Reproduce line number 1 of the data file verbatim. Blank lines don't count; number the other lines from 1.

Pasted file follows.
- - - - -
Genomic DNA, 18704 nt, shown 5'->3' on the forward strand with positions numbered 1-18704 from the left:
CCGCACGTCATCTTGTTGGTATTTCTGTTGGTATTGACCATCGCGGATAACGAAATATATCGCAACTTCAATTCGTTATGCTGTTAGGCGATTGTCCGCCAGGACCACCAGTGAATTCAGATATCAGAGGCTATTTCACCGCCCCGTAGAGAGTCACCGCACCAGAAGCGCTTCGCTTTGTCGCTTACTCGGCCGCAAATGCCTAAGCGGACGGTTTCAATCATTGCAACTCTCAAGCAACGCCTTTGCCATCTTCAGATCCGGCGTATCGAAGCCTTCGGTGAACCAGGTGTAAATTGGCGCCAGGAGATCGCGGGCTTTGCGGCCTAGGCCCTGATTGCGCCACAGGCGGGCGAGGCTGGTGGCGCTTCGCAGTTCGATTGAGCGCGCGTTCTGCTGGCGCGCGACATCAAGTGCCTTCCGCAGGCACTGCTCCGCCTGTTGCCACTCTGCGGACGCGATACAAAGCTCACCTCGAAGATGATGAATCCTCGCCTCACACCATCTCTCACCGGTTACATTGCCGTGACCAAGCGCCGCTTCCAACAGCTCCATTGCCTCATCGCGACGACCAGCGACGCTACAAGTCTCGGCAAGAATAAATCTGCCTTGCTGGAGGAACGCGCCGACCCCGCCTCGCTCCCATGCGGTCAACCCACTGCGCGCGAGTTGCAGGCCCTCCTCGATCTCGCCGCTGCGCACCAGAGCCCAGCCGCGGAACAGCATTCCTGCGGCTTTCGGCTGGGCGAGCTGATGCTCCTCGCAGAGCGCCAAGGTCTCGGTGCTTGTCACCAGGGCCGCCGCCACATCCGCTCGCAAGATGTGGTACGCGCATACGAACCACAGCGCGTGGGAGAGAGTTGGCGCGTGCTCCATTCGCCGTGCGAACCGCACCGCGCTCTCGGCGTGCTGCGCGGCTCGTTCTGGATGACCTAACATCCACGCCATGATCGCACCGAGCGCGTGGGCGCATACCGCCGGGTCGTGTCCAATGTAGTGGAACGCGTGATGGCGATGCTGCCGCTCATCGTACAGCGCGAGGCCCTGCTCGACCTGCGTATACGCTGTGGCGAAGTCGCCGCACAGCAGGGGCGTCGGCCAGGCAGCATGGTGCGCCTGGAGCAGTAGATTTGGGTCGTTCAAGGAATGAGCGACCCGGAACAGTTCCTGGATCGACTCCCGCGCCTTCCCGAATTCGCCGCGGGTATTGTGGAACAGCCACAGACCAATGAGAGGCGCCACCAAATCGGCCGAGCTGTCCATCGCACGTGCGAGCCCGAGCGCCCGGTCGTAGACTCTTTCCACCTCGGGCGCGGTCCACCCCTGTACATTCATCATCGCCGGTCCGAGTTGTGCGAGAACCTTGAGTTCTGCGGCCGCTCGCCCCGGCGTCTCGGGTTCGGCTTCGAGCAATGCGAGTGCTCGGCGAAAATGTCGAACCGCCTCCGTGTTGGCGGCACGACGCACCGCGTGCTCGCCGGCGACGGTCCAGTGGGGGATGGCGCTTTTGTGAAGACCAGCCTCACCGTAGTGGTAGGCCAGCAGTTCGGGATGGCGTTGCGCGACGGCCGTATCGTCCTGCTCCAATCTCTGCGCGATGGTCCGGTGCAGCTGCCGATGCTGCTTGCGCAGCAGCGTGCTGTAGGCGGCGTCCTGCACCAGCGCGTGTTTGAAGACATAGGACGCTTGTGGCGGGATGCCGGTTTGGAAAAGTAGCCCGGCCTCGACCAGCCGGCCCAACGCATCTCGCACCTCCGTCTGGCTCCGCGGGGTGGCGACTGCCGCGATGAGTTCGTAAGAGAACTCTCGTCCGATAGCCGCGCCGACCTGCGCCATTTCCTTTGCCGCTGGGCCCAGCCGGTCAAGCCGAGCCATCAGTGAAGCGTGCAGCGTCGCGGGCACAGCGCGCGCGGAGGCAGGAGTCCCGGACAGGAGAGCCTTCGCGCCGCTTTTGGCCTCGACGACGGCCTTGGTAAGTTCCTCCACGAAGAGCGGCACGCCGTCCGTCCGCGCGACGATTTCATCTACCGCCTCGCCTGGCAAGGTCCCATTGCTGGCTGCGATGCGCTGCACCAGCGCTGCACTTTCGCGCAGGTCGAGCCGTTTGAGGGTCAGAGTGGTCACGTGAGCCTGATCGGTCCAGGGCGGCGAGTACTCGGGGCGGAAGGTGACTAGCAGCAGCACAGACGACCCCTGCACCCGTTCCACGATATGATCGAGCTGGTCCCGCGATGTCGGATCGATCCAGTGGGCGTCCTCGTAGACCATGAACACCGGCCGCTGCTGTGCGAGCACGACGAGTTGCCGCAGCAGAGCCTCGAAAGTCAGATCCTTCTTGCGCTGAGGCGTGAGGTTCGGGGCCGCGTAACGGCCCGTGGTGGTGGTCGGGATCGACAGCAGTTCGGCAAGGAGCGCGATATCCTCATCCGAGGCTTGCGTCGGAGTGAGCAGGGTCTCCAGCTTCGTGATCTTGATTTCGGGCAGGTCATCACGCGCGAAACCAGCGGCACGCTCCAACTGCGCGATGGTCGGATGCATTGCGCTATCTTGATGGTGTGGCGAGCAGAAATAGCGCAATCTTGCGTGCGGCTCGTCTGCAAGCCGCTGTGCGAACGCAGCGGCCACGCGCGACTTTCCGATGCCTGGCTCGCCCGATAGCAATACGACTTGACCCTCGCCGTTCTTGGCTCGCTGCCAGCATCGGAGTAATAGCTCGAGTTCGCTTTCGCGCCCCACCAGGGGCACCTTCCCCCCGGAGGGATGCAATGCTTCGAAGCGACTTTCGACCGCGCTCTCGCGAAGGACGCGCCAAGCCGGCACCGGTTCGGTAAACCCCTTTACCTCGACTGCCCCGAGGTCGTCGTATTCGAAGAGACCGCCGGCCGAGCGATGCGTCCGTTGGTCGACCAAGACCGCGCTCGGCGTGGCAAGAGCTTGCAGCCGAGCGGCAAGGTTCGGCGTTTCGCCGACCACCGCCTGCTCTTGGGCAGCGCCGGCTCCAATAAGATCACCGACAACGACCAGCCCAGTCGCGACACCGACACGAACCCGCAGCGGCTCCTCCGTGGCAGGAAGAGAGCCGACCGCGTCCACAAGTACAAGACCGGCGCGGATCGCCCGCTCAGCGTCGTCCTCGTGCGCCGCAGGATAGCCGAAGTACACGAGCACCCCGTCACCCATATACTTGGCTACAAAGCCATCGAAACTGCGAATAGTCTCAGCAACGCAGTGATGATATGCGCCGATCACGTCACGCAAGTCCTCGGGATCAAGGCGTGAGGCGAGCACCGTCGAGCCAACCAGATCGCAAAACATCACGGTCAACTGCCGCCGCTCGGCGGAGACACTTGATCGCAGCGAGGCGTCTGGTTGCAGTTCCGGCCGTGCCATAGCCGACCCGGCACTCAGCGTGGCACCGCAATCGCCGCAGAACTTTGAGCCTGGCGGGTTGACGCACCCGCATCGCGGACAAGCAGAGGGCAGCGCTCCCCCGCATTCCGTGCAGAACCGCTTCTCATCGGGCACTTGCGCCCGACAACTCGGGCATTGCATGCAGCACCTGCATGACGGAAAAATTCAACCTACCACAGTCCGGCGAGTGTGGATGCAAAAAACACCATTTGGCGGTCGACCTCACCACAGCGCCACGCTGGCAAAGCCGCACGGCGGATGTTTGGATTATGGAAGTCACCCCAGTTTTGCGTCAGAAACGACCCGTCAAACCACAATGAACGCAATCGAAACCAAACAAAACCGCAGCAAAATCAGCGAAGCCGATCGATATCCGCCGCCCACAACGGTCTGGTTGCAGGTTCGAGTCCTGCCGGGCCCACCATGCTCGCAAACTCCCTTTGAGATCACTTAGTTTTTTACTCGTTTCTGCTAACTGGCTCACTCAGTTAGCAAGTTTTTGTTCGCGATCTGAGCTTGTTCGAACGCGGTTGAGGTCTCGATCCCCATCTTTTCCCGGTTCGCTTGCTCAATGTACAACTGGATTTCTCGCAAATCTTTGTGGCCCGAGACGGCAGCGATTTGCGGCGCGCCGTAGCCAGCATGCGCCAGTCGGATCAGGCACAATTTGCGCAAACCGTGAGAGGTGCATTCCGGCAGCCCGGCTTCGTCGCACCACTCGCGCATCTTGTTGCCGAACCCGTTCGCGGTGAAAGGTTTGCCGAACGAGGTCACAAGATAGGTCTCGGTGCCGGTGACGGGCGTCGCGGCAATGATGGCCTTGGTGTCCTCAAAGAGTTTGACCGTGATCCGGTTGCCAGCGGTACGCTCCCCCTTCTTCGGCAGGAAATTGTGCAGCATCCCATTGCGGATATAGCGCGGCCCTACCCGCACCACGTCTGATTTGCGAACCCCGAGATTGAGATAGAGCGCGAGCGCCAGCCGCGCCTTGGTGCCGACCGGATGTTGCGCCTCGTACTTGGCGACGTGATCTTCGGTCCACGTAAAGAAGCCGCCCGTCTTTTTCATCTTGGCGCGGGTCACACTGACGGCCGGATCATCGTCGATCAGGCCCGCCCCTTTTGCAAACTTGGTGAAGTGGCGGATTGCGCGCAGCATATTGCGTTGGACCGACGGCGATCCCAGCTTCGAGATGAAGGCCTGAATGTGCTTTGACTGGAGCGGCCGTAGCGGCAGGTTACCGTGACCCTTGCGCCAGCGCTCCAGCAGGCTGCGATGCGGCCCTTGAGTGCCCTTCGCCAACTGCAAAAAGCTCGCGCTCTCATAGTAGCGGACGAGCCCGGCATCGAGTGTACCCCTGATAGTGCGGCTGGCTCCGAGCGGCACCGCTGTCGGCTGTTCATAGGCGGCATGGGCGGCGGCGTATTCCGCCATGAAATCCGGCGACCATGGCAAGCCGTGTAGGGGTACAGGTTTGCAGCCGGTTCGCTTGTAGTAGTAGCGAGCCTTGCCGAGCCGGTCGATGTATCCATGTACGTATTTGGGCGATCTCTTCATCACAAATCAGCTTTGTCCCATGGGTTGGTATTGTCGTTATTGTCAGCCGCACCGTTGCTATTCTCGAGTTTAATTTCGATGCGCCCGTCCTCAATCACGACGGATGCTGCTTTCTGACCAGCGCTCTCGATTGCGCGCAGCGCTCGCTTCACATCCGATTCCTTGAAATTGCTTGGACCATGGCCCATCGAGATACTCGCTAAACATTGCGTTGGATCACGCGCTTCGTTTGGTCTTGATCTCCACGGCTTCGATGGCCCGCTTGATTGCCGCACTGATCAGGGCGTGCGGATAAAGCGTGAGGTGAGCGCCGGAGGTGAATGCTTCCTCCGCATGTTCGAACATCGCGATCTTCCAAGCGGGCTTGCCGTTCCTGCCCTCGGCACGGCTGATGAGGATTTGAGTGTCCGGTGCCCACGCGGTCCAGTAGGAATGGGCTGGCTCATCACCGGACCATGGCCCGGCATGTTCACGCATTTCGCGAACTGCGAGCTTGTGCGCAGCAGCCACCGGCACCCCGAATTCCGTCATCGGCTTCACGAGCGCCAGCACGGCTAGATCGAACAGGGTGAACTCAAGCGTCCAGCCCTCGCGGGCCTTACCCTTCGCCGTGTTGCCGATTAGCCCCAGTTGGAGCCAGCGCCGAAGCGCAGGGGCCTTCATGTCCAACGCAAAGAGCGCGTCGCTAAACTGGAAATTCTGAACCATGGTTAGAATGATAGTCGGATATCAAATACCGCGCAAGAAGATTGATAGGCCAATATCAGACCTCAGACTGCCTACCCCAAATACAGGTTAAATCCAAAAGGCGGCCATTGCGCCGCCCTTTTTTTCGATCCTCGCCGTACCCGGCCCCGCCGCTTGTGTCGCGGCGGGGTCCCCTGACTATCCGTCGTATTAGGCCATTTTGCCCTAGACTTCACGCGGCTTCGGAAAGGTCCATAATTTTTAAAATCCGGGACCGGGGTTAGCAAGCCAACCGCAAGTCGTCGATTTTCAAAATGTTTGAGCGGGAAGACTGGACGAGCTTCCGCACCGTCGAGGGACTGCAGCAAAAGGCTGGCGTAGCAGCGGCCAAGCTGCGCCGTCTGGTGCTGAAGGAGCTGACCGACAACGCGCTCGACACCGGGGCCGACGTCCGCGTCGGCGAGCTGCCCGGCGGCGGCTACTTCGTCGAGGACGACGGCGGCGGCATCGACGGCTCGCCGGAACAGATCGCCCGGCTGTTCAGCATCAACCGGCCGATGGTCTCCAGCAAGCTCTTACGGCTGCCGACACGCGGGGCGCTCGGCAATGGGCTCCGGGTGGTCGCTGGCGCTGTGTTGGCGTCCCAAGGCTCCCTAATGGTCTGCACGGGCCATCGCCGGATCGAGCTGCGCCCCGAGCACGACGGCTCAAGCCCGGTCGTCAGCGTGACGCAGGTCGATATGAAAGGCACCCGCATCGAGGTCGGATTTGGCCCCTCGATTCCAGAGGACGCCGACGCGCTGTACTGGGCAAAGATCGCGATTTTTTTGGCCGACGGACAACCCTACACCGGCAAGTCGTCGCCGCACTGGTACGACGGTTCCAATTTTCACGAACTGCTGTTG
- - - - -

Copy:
Genomic DNA, 18704 nt, shown 5'->3' on the forward strand with positions numbered 1-18704 from the left: